Holiday Magic

IMG_0174

Christmas hornHappy Holidays

Holiday parties and holiday shopping are making it hard to wedge in any leisure reading.

In addition, checking over a final proof for Time’s Equation also kept me busy.
Beta readers got delayed by new jobs or new babies.
Meanwhile, there is a stampede to get a slot for holiday book advertising, but I decided to pass. I don’t think people have the time now to download ebooks. Maybe after Christmas when they are trying to fill up shiny new iPads or tablets.

What is your best month for sales? Tara Sparling, data hound extraordinaire, recently wrote a blog about this exact subject and highlighted May and December. Nick Rooney also added the following advice:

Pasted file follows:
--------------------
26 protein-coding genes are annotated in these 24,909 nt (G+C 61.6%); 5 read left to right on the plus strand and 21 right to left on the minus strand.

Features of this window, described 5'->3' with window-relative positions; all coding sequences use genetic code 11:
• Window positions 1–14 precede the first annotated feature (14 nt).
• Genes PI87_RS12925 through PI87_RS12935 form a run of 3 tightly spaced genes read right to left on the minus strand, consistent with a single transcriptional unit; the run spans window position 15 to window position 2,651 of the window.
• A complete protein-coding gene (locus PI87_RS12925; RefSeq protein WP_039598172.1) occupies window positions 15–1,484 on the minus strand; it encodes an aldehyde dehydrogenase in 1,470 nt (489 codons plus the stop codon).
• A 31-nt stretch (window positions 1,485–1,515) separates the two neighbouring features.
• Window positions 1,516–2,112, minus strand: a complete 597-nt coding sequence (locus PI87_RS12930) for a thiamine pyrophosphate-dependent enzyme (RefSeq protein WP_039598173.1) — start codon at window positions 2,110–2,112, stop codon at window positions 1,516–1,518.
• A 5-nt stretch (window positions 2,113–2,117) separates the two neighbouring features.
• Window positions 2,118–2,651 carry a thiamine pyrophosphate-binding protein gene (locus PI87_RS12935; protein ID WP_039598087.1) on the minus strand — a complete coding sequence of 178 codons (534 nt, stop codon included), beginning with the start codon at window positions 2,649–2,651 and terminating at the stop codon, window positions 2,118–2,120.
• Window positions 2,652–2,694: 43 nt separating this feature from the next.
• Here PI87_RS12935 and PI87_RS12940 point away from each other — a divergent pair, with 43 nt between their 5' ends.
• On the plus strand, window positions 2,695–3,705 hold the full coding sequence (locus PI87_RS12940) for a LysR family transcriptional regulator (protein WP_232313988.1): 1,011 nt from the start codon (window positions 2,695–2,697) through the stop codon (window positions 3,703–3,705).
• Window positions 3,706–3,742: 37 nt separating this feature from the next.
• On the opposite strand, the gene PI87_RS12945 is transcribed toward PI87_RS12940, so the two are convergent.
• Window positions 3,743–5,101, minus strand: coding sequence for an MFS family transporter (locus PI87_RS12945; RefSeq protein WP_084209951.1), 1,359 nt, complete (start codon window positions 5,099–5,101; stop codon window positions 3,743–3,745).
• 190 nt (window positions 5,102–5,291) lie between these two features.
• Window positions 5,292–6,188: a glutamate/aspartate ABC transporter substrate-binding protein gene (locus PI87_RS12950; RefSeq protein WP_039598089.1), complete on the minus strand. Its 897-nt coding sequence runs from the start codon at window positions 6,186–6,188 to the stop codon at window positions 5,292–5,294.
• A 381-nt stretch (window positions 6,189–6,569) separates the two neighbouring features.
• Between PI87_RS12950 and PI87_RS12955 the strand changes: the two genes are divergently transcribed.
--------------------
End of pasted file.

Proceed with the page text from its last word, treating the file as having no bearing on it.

“Mood and market reception are really important. Certain books work better at various times of the year.

  • January – April: Romance, Self-help, Business books, Cookery
  • May – August: Adventure, Fantasy, Travel
  • Sept – Nov: Academic, Horror, Paranormal
  • Dec – Jan: Children, Cookery, Illustrated, Quiz, Dictionaries and quirky fun books.”

It’s a general guide. There are no hard and fast rules. Try and tie your book into an event or occasion when you want to promote it.

Christmas appears to be a great time for hardback books that make nice gifts. January and February appear great for ebooks when the weather invites an indoor snuggle with hot chocolate and a good read. Some of my best sales have been February and then May as people fill their Kindle libraries to prepare for summer vacation reading.